Ethics panel reviewing freshman Democrat over campaign finance complaint

Ethics panel reviewing freshman Democrat over campaign finance complaint
© Greg Nash

The House Ethics Committee announced on Monday that it is extending a review of Rep. Lori TrahanLori A. TrahanEthics panel reviewing freshman Democrat over campaign finance complaint House Democrats inch toward majority support for impeachment Trump bashes Mueller for 'ineptitude,' slams 'sick' Democrats backing impeachment MORE (D-Mass.) related to how she made personal loans to her campaign during a contested primary last year.

The ethics complaint was made by the Foundation for Accountability and Civic Trust (FACT), a conservative watchdog group, in April. The House Ethics Committee has until Dec. 17 to announce its next course of action, but Monday's announcement is its first public acknowledgment of reviewing the complaint against Trahan.

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The freshman lawmaker is accused of failing to file complete financial disclosure statements during the campaign about the source of the personal loans.

Trahan won a 10-way Democratic primary and loaned her campaign $371,000 in the final weeks before the election, rising from fourth place in polling to a narrow victory.

FACT, in its complaint, questioned whether her campaign violated campaign contribution limits. While candidates can make unlimited contributions or loans to their own campaigns, other individuals — such as Trahan's husband — are limited to $2,700.

Trahan explained in a Medium post last week that she and her husband, Dave, signed a prenuptial agreement giving each other authority to spend and manage their pooled resources. She pointed to Federal Election Commission (FEC) precedent finding that candidates can use money from joint accounts with their spouses to support their own campaigns.

"I didn’t give much thought to which bank account to use. We considered all of the income that Dave and I earned to be ours, and I had the same right as Dave did to manage and spend it," Trahan wrote. "All of it — what I earned, what Dave earned — was our money, regardless of whether it was in my account, Dave’s account, or a joint account."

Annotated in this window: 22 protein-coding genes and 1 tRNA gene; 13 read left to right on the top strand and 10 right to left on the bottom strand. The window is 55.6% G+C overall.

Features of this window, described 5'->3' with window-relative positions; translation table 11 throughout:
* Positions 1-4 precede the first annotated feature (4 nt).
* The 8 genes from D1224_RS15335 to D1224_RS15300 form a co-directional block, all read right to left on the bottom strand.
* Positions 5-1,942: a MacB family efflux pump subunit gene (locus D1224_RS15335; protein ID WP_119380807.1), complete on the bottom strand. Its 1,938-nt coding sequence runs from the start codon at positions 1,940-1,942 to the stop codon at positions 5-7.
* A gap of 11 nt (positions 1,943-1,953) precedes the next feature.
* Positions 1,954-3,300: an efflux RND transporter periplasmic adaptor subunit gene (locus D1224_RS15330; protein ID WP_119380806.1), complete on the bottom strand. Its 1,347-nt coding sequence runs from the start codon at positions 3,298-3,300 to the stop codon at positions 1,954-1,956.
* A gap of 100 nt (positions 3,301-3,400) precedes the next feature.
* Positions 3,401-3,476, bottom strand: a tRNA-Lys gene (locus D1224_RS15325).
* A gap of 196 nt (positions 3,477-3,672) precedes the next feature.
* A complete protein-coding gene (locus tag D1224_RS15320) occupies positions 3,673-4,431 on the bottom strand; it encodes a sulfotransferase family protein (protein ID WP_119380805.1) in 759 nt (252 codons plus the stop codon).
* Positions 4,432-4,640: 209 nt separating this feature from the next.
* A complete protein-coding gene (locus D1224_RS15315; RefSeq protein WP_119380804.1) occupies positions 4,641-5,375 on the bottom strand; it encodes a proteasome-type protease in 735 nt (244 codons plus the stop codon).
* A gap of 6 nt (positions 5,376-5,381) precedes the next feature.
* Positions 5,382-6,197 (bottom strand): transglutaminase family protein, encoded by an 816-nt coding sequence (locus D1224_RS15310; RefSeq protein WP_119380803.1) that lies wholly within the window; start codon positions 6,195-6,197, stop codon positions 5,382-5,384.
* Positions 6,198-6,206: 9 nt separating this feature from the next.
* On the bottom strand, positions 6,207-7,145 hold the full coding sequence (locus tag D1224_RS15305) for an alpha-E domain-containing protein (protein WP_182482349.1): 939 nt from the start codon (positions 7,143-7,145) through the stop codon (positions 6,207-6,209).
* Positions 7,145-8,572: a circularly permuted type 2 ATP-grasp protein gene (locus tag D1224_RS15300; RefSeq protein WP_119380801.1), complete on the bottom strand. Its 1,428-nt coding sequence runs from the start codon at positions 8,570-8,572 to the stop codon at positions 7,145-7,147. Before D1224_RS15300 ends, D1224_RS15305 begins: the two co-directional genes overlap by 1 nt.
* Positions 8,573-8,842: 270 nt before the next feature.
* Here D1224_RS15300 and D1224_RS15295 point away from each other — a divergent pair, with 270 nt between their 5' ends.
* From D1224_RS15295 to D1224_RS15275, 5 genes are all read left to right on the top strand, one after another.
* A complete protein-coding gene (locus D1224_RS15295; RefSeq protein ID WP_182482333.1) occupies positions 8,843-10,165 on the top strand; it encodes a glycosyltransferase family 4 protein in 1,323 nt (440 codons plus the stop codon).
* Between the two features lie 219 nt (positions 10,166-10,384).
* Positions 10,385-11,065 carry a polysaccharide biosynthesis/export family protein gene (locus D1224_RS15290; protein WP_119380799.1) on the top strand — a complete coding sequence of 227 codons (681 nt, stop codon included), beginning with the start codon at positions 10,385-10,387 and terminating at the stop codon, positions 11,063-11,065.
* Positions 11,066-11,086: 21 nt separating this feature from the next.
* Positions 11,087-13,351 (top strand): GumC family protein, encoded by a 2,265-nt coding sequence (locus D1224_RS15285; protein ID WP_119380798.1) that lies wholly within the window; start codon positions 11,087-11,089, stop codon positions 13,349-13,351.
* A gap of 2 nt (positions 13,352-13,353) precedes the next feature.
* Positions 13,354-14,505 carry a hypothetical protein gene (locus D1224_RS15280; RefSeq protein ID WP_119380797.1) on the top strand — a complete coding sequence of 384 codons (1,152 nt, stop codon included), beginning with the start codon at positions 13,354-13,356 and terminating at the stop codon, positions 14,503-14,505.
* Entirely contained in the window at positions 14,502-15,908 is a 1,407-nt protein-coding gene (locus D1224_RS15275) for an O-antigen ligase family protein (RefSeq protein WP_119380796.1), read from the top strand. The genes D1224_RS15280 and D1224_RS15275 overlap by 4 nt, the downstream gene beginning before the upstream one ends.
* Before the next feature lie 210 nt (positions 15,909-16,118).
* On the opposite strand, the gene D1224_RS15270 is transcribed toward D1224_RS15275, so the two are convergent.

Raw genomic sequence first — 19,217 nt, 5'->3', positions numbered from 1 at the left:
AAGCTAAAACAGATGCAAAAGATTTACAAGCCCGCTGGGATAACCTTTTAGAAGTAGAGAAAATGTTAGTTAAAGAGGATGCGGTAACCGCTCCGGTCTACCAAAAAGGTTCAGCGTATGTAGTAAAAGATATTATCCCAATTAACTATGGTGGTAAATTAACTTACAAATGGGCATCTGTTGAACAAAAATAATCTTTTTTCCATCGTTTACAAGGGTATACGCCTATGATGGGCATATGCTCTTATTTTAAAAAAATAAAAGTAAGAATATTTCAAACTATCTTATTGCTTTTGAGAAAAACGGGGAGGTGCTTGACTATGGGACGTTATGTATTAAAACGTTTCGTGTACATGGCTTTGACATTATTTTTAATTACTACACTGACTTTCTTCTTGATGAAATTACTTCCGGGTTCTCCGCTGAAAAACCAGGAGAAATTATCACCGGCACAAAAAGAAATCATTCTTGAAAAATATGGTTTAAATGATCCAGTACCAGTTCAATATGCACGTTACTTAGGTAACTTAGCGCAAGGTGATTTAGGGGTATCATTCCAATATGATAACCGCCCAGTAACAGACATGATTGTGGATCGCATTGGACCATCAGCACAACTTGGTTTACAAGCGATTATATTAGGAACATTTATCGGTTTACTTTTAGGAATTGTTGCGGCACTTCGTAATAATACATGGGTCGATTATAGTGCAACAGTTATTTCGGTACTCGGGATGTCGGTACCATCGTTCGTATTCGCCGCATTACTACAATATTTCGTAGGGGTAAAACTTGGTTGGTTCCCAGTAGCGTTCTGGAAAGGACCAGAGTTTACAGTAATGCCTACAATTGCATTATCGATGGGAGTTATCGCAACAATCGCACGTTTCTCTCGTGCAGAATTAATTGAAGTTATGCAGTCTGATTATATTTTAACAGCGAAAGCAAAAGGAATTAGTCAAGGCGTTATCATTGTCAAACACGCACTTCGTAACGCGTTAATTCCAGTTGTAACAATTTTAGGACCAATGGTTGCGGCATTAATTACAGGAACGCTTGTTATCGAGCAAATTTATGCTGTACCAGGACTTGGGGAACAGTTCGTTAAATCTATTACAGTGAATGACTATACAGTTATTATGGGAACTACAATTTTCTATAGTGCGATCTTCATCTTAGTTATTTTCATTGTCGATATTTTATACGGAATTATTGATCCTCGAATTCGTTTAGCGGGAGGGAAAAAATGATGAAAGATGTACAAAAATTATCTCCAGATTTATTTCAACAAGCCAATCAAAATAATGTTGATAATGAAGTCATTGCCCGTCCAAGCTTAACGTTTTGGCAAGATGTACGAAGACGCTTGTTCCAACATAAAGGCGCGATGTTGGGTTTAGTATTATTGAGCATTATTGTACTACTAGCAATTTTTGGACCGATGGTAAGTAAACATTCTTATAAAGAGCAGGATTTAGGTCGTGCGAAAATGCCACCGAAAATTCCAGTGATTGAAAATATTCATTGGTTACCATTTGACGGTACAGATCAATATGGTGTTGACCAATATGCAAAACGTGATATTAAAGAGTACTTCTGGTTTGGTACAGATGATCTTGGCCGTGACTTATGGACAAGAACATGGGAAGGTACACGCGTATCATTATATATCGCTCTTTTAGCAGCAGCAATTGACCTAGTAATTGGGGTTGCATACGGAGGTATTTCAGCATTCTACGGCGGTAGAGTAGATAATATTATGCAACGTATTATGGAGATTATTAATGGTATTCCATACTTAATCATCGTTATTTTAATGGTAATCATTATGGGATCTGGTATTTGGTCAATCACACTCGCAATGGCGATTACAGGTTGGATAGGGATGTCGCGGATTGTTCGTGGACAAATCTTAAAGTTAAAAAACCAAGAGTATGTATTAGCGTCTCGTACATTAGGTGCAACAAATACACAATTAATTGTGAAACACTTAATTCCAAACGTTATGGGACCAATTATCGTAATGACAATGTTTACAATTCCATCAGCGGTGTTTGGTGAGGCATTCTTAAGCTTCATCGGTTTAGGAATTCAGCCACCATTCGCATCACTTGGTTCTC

But Trahan admitted that the way she and her husband moved money around to support the campaign could have been done differently to avoid entering "a gray area in campaign finance law."

Trahan also acknowledged that her campaign made errors in personal financial disclosure statements and federal election reports, noting that she has since hired a law firm to handle all future campaign reports.

"For many first time candidates like myself, this is common," Trahan wrote. "I regret that there were inadvertent omissions and errors in my initial filings."

Trahan's office said in a statement that it will cooperate with the Ethics Committee investigation and expressed confidence that she would be cleared of wrongdoing by both the panel and the FEC.

"Representative Trahan had the right to manage and dispose of her husband David’s income under an agreement they entered into before they were married. When the FEC completes its review, we are confident it will find in Congresswoman Trahan’s favor. With the FEC currently lacking a quorum, we will fully cooperate with the Ethics Committee toward this same conclusion," her office said.